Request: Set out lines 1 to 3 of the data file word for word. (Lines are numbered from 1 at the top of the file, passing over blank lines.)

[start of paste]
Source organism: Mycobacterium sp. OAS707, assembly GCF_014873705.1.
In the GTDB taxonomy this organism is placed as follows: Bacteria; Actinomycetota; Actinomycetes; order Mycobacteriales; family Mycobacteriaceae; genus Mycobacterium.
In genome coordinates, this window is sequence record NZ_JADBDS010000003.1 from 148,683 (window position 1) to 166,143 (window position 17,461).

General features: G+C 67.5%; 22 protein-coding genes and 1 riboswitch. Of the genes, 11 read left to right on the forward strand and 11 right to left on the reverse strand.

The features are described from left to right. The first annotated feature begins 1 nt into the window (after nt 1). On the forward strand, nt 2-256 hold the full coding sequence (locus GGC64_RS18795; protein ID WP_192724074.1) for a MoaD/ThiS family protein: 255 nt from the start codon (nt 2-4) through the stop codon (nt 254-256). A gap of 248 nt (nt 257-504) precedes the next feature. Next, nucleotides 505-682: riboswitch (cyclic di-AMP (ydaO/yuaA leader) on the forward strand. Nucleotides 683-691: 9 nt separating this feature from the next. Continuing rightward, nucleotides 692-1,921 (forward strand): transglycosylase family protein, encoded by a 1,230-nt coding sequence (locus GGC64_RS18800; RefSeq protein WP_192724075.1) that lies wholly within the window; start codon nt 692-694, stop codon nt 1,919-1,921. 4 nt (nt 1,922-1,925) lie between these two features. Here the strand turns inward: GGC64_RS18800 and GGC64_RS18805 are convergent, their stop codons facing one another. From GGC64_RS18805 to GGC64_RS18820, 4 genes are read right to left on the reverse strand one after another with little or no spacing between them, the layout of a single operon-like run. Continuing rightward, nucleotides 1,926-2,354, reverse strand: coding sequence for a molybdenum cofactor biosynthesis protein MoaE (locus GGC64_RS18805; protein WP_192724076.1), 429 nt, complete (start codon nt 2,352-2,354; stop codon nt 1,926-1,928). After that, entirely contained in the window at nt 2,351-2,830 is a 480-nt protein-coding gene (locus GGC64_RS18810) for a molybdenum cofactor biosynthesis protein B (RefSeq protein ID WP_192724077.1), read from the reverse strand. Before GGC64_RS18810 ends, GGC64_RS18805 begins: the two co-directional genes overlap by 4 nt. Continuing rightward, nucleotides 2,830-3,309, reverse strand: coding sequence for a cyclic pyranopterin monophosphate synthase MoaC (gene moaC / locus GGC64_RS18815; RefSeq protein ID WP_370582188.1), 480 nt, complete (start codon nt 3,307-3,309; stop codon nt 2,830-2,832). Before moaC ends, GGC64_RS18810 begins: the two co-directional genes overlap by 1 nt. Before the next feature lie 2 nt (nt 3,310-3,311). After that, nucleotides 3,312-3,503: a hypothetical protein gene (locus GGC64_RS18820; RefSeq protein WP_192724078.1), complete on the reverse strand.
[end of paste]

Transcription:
Source organism: Mycobacterium sp. OAS707, assembly GCF_014873705.1.
In the GTDB taxonomy this organism is placed as follows: Bacteria; Actinomycetota; Actinomycetes; order Mycobacteriales; family Mycobacteriaceae; genus Mycobacterium.
In genome coordinates, this window is sequence record NZ_JADBDS010000003.1 from 148,683 (window position 1) to 166,143 (window position 17,461).